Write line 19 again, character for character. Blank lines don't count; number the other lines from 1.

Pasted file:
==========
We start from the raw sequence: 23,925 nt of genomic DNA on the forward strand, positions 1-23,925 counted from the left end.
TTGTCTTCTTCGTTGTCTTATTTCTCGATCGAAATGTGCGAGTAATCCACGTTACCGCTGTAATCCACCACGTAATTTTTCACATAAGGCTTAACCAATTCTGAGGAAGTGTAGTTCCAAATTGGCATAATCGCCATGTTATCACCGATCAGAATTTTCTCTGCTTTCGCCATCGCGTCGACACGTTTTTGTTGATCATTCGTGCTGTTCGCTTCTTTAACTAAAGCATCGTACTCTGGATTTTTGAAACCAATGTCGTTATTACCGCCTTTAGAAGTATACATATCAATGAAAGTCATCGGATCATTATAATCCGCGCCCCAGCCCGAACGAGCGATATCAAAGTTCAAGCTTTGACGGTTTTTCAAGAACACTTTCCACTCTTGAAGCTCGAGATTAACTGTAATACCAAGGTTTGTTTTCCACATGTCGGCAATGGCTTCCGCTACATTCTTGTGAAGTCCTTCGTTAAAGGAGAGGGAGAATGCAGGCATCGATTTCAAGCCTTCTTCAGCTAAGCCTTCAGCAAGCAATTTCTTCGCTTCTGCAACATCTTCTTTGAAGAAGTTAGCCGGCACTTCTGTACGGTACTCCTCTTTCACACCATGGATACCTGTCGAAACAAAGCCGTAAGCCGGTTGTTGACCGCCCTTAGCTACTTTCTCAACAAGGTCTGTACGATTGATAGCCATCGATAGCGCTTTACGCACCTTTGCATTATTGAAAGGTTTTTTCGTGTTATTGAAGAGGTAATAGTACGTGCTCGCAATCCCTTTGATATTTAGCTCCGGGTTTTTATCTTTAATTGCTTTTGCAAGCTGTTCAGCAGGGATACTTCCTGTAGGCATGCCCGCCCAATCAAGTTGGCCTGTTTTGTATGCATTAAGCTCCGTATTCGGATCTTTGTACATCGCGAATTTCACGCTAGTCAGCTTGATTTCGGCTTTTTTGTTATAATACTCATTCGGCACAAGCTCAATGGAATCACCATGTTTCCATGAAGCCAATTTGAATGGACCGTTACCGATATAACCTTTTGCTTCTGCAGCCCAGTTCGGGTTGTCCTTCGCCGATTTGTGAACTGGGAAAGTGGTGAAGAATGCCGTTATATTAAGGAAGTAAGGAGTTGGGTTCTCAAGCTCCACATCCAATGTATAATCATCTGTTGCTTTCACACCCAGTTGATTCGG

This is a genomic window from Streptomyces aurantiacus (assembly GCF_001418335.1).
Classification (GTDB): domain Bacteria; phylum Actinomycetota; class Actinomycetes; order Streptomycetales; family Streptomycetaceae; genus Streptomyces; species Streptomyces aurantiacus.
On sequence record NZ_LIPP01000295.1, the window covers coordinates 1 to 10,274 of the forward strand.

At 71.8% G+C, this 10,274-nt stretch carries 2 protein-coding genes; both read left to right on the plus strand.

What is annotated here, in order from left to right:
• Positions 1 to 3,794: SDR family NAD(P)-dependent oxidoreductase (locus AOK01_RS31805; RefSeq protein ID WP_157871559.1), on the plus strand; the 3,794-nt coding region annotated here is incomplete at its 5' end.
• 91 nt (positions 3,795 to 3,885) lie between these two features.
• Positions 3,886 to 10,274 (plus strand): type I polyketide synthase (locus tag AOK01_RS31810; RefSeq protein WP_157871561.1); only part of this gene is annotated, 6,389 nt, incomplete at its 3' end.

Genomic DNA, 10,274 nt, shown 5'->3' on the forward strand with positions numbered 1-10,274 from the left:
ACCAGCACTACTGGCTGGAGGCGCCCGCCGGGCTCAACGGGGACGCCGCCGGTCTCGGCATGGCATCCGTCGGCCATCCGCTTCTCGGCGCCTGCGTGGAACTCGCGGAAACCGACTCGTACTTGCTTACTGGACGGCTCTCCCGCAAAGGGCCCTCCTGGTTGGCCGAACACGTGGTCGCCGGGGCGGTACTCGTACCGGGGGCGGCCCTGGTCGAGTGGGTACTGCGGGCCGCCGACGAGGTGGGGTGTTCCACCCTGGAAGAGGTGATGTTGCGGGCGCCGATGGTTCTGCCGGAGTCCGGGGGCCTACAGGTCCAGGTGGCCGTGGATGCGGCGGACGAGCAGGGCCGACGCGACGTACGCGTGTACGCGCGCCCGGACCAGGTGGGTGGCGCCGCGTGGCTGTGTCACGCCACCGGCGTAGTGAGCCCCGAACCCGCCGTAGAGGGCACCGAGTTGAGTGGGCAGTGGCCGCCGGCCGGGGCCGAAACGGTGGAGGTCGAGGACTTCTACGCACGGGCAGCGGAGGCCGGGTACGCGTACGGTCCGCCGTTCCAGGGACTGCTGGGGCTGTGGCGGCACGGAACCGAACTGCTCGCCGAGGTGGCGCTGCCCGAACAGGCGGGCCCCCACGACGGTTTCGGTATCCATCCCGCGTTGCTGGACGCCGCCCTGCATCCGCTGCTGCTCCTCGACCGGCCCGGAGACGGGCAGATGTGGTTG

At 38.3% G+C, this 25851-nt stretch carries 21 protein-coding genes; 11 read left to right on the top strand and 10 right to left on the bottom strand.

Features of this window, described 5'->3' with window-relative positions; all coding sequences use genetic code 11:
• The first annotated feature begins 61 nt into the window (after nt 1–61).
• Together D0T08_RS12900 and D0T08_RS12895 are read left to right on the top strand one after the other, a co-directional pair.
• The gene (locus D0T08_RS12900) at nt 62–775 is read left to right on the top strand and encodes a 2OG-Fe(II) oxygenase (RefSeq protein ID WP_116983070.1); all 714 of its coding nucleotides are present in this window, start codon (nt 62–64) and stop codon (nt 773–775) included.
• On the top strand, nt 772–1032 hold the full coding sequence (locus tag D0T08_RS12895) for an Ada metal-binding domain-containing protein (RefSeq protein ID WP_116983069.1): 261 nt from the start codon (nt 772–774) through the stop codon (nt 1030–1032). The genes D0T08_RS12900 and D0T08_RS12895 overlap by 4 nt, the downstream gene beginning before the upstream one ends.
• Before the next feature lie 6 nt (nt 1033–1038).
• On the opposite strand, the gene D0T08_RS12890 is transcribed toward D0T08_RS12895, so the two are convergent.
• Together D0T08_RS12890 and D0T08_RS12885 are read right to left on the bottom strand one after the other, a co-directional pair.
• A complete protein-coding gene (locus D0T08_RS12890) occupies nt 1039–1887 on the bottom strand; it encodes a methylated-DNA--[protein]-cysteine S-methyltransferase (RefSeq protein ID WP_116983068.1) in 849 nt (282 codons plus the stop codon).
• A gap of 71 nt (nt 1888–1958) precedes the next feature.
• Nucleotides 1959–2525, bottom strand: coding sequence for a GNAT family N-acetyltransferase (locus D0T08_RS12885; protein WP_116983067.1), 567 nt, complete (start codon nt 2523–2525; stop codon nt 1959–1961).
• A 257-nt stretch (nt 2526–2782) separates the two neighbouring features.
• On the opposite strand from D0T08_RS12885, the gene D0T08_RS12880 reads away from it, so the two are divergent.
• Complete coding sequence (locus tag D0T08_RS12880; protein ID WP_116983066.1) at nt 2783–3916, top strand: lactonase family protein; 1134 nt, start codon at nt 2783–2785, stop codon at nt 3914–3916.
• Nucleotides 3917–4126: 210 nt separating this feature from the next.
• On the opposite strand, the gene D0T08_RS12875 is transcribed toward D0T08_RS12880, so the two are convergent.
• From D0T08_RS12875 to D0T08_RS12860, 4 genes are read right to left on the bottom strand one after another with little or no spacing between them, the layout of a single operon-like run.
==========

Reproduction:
• Before the next feature lie 6 nt (nt 1033–1038).